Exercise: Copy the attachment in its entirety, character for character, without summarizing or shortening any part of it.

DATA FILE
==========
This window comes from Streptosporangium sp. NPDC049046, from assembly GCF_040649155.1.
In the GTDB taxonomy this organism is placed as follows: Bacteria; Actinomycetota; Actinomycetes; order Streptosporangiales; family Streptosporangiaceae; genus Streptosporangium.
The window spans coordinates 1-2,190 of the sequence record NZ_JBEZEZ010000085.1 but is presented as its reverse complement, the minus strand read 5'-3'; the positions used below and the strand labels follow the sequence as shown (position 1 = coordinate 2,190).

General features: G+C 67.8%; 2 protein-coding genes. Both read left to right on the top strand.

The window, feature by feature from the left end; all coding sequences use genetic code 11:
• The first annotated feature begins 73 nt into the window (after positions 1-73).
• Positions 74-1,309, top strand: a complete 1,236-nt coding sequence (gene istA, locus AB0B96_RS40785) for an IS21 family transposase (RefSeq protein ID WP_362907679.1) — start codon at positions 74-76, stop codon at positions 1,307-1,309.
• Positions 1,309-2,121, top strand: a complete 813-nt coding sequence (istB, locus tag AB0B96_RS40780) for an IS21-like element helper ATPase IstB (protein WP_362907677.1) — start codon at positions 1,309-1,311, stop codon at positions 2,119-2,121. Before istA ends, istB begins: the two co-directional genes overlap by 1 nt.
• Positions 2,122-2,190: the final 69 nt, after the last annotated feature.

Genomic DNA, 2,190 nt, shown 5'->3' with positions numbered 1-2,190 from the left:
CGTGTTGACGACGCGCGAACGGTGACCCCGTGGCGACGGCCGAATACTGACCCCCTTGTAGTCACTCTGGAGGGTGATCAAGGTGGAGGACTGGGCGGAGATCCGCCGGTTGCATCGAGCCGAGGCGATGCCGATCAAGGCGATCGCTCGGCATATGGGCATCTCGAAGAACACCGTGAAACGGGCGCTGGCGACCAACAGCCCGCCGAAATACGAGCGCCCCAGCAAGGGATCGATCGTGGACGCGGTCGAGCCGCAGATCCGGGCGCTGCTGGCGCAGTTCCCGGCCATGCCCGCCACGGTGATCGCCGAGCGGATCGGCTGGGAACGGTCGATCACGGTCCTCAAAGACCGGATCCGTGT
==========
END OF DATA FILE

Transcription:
This window comes from Streptosporangium sp. NPDC049046, from assembly GCF_040649155.1.
In the GTDB taxonomy this organism is placed as follows: Bacteria; Actinomycetota; Actinomycetes; order Streptosporangiales; family Streptosporangiaceae; genus Streptosporangium.
The window spans coordinates 1-2,190 of the sequence record NZ_JBEZEZ010000085.1 but is presented as its reverse complement, the minus strand read 5'-3'; the positions used below and the strand labels follow the sequence as shown (position 1 = coordinate 2,190).

General features: G+C 67.8%; 2 protein-coding genes. Both read left to right on the top strand.

The window, feature by feature from the left end; all coding sequences use genetic code 11:
• The first annotated feature begins 73 nt into the window (after positions 1-73).
• Positions 74-1,309, top strand: a complete 1,236-nt coding sequence (gene istA, locus AB0B96_RS40785) for an IS21 family transposase (RefSeq protein ID WP_362907679.1) — start codon at positions 74-76, stop codon at positions 1,307-1,309.
• Positions 1,309-2,121, top strand: a complete 813-nt coding sequence (istB, locus tag AB0B96_RS40780) for an IS21-like element helper ATPase IstB (protein WP_362907677.1) — start codon at positions 1,309-1,311, stop codon at positions 2,119-2,121. Before istA ends, istB begins: the two co-directional genes overlap by 1 nt.
• Positions 2,122-2,190: the final 69 nt, after the last annotated feature.

Genomic DNA, 2,190 nt, shown 5'->3' with positions numbered 1-2,190 from the left:
CGTGTTGACGACGCGCGAACGGTGACCCCGTGGCGACGGCCGAATACTGACCCCCTTGTAGTCACTCTGGAGGGTGATCAAGGTGGAGGACTGGGCGGAGATCCGCCGGTTGCATCGAGCCGAGGCGATGCCGATCAAGGCGATCGCTCGGCATATGGGCATCTCGAAGAACACCGTGAAACGGGCGCTGGCGACCAACAGCCCGCCGAAATACGAGCGCCCCAGCAAGGGATCGATCGTGGACGCGGTCGAGCCGCAGATCCGGGCGCTGCTGGCGCAGTTCCCGGCCATGCCCGCCACGGTGATCGCCGAGCGGATCGGCTGGGAACGGTCGATCACGGTCCTCAAAGACCGGATCCGTGT